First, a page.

The lady who showed us around asked: Who would like to live here?
I was the only one to raise my hand…
For a second I thought this meant that I was to have the house all to myself. It does’t hurt to dream a little bit, does it?
In 1928 Philip Johnson met with Ludwig Mies van der Rohe. This led to a lifelong friendship and rivalry between the two. Van der Rohe was working on the German Pavilion for the 1929 Barcelona International Exposition. Johnson was impressed and on his return he would vehemently promote and introduce the New Architecture in the US. He even worked together with van der Rohe on the Seagram Building in New York, where he retained an office.
What better way to launch the New Architecture than to build what was to become one of its finest examples?
The Glass House sits on a 43 acres plot in New Canaan, Connecticut, 50 miles (80 kilometer) north of New York City. It was completed in 1949 and innovative in its use of material. The 1728 square foot (160 square meters) structure of glass and painted steel has an open floor plan. The only walled space that provides privacy is the circular bathroom.
Furniture is reduced to its minimum. The leather daybed was especially designed by Mies van der Rohe for Philip Johnson. We also recognize the iconic Barcelona chair, designed for the German Pavilion. It is said that, on the official opening reception at the fair, King Alfonso XIII refused to sit down because the chairs were too low for his rank. They surely were not too low for the likes of Andy Warhol and the crowd Johnson used to invite to his glass house!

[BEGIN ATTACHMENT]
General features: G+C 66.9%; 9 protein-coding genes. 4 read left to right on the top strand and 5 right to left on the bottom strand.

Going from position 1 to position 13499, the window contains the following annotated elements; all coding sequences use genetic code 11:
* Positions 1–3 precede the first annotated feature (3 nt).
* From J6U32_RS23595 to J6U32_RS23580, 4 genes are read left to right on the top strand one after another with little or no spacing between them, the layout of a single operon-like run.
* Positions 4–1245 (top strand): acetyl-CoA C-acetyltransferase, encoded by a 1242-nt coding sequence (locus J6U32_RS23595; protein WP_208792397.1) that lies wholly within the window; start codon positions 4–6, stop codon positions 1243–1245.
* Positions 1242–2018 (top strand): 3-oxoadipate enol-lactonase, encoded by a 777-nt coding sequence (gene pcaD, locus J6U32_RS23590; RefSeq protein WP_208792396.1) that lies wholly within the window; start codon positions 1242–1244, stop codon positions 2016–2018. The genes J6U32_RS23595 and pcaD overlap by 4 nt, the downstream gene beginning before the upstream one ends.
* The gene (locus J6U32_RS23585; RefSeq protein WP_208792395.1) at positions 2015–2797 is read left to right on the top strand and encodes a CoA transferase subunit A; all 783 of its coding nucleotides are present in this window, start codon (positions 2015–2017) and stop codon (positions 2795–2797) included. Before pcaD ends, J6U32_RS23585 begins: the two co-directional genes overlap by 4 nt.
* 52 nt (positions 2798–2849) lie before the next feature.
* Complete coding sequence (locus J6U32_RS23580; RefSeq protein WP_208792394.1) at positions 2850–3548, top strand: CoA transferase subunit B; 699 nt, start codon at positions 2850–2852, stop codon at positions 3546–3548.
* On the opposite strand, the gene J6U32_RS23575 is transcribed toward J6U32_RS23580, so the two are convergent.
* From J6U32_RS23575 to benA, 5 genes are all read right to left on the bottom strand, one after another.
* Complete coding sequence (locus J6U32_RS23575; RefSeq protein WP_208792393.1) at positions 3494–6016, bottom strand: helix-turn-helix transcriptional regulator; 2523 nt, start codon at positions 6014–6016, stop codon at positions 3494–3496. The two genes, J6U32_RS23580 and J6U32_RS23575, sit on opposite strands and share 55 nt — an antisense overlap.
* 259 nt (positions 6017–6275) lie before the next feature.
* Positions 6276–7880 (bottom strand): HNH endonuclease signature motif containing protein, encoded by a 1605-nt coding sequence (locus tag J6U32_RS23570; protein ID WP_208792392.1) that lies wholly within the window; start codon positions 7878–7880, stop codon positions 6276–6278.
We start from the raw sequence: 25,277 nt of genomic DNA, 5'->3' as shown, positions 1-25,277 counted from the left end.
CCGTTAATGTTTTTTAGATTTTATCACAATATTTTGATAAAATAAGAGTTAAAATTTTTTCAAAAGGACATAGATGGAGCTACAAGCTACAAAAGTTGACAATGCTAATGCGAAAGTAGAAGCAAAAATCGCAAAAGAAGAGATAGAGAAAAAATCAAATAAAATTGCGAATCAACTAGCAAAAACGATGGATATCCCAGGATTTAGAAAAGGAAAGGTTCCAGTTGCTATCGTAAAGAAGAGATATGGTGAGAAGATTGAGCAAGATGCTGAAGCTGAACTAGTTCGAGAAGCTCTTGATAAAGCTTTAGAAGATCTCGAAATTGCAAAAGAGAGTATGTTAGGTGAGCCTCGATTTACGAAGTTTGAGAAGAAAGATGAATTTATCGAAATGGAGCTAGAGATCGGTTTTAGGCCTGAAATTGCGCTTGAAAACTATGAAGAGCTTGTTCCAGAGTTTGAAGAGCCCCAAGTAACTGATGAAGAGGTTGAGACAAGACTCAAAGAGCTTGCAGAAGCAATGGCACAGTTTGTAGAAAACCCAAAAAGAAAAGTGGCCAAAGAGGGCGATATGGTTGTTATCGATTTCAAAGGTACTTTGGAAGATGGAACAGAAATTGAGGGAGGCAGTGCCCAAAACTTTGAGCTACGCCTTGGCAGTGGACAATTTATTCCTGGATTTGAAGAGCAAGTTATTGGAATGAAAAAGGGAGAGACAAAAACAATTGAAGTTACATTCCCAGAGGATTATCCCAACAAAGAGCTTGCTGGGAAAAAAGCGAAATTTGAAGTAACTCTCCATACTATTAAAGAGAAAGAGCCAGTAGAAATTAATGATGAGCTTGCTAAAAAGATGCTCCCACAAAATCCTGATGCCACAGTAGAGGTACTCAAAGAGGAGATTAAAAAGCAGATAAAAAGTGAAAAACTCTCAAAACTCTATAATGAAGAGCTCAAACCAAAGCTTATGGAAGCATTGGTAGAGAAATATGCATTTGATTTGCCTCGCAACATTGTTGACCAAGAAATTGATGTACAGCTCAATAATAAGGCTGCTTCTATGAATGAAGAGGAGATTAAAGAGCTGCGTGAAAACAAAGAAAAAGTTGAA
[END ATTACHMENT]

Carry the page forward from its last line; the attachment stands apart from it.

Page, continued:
Every visitor to the house asks the same question: Is this livable? If you think of a house as a cosy shelter turned unto itself, as an impenetrable haven of privacy, then Johnson’s “greenhouse” certainly doesn’t work for you. Because of the glass on four sides, the house is cold in winter and hot in summer. It’s not the most comfortable place to live in. We would almost feel sorry for Johnson, if it weren’t for the fact that he had a couple of other houses to retreat to.
So much for the facts and figures, questionable or not.
Walking up to the grounds it becomes clear that this is the place of a person driven by a vision so strong he never backed away from it.
The importance of the Glass House for contemporary architecture cannot be the subject of any doubt. Nevertheless I do ask myself what was more important to Johnson: the house or the all around nature?
From some points you can see right through it. As if the landscape cuts it like a knife. From another vantage point, the surrounding trees are reflected in the windows, making it almost disappear in the landscape.
Paradoxically, the role of nature becomes even more significant from inside the house. Protected from the elements, the pure visual impact through the glass panels on all sides is simply overwhelming. Some call it a lack of privacy. I call it genius.
And I still would raise my hand for it.